Amid rising frustration with middle-manager-for-the-State clergy, the Colson Center helpfully reminds Protestants that their pastor has a Divine Right to Rule.
Pastor or Parrot? Lessons from the Coronavirus Pt. 11
By John Stonestreet and Maria Baer, 7 July 2020
Because Christian theology is best served under female oversight.
Pastoring is always a difficult job. I can’t think of another job, in fact, in which someone is hired to do one thing (typically, lead and disciple God’s people) but evaluated on a completely different thing (namely, growing the audience and the budget).
That should have been John’s first clue that pastors aren’t doing their job.
Pastoring would not be difficult if pastors practiced discipleship, that is, training their replacements. When I train a new guy at work, I want him to eventually not need me anymore so I can play video games and Internet porn while he makes me a bushel of money. Something like that, anyway. I train new guys to do my work, not to cheerlead while I martyr myself at 80 hours per workweek.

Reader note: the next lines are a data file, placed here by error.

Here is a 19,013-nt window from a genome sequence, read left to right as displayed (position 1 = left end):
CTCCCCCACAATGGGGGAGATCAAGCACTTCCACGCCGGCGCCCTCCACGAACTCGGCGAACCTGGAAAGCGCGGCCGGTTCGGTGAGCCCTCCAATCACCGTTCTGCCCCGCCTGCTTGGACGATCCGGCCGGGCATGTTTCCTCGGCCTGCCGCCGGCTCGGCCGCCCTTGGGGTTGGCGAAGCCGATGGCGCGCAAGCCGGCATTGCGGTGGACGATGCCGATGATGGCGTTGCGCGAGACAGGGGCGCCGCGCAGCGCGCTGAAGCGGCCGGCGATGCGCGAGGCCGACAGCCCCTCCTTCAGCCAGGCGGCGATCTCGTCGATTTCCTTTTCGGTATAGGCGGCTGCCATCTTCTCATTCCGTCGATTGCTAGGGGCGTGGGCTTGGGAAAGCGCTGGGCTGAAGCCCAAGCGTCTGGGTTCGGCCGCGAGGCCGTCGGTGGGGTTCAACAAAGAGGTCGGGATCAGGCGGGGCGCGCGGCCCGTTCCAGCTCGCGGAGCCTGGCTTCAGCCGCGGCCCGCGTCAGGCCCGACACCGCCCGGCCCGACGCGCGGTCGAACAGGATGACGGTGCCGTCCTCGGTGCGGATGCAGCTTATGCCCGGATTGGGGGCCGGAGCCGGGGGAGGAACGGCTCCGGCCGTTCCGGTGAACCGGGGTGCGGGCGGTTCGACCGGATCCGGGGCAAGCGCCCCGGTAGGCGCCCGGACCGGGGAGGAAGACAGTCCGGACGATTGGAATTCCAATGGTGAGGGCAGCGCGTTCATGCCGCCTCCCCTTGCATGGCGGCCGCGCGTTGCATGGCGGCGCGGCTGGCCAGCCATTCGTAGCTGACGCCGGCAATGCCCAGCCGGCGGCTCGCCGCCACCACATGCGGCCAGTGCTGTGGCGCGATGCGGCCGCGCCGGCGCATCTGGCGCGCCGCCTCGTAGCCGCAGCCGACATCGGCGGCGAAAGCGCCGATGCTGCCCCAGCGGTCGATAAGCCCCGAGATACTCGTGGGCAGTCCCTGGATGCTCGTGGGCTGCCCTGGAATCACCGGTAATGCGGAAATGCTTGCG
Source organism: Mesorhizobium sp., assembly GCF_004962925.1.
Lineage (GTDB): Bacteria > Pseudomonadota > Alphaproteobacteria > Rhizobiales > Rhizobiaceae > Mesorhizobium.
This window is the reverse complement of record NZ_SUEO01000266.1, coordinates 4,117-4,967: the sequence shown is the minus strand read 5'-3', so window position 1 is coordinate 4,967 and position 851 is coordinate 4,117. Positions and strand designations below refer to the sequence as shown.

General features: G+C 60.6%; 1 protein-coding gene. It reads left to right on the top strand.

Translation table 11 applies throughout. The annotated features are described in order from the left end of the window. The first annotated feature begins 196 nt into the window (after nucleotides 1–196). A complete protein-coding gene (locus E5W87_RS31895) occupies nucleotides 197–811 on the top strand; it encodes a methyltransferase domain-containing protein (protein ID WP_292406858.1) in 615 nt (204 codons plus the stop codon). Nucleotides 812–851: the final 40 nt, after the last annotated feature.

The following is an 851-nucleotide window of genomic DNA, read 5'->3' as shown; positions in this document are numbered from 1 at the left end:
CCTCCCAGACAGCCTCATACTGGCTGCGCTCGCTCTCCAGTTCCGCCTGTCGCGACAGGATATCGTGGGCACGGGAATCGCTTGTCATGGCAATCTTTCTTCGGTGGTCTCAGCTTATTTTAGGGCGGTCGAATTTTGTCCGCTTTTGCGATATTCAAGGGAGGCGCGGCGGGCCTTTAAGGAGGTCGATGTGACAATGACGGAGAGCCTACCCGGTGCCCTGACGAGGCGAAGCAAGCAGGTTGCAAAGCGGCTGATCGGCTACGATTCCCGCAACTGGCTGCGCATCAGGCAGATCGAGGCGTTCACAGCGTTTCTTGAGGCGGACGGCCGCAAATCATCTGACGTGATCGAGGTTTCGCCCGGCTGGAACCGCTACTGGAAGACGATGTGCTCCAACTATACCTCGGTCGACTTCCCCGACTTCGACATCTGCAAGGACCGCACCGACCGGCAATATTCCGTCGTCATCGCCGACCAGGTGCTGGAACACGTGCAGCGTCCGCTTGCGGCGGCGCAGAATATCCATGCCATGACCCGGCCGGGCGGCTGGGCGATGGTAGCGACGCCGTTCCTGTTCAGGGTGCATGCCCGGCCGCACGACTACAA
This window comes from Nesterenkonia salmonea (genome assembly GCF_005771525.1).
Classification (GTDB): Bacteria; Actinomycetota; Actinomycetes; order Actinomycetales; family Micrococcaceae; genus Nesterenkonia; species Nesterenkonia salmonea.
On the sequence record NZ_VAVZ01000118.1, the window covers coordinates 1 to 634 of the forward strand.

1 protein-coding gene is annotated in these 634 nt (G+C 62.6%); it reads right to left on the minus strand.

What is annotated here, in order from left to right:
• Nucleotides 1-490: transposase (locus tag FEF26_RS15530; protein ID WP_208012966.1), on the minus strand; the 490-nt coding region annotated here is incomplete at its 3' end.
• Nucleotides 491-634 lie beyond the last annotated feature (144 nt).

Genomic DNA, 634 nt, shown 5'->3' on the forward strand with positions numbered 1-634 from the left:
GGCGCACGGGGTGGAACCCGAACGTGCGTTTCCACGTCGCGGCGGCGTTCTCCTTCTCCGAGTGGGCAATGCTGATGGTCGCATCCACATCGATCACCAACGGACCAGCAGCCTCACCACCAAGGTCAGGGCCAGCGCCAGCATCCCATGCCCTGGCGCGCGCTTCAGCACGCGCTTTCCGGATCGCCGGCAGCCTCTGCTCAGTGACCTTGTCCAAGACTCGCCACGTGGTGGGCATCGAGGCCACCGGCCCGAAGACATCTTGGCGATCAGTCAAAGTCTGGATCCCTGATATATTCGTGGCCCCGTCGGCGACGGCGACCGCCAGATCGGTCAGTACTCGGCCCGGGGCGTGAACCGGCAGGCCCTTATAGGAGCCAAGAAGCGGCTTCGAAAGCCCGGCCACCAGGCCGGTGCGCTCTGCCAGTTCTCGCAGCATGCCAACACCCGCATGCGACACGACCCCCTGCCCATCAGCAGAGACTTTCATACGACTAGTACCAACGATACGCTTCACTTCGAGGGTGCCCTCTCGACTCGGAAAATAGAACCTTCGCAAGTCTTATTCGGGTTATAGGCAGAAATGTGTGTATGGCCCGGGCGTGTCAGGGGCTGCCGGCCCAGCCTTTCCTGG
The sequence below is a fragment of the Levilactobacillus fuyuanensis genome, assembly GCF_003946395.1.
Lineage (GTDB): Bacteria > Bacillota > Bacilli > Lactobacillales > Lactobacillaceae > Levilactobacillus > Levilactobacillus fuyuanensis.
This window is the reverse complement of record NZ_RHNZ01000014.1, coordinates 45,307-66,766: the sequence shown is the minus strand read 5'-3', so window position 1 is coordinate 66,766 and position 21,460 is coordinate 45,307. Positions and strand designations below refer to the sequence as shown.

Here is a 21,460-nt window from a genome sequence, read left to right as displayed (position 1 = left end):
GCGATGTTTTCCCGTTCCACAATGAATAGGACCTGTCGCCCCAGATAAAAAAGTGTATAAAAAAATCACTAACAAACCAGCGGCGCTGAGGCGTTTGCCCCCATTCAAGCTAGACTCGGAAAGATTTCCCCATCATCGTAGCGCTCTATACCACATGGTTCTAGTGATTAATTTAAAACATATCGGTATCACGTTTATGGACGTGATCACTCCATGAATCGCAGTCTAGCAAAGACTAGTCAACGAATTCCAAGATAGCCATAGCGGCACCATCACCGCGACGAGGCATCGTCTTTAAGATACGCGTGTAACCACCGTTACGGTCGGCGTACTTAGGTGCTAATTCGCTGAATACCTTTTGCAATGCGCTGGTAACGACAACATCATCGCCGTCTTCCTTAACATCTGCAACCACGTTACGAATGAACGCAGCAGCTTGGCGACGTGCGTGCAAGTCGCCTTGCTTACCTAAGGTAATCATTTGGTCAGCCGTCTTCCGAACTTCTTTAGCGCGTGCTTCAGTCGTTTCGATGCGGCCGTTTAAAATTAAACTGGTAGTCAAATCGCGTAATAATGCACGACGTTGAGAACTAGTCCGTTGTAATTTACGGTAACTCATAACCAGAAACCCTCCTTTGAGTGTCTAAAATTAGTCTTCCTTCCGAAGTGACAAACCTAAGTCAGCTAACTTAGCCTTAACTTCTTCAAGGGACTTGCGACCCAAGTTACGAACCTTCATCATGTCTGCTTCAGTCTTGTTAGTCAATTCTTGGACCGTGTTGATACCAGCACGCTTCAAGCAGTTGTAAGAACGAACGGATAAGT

But pastors, they insist on doing it all from the Sunday sermon to marriage counseling to visiting the sick to
defying unlawful government. If they would simply teach a layman to help with the hard tasks then their stress levels would drop considerably.
That’s layMAN, nota bene, not co-author Maria Baer. Seeking help from female clergy/theologians will make the pastor’s job much harder than simply taking a hit for God’s “no wimminz in pulpits” rule.
Pastoring during coronavirus seems even more unenviable. Zoom stock might be way up as the new preferred platform for corporations and schools, but there is no digital substitute for the sort of face-to-face work pastoring requires.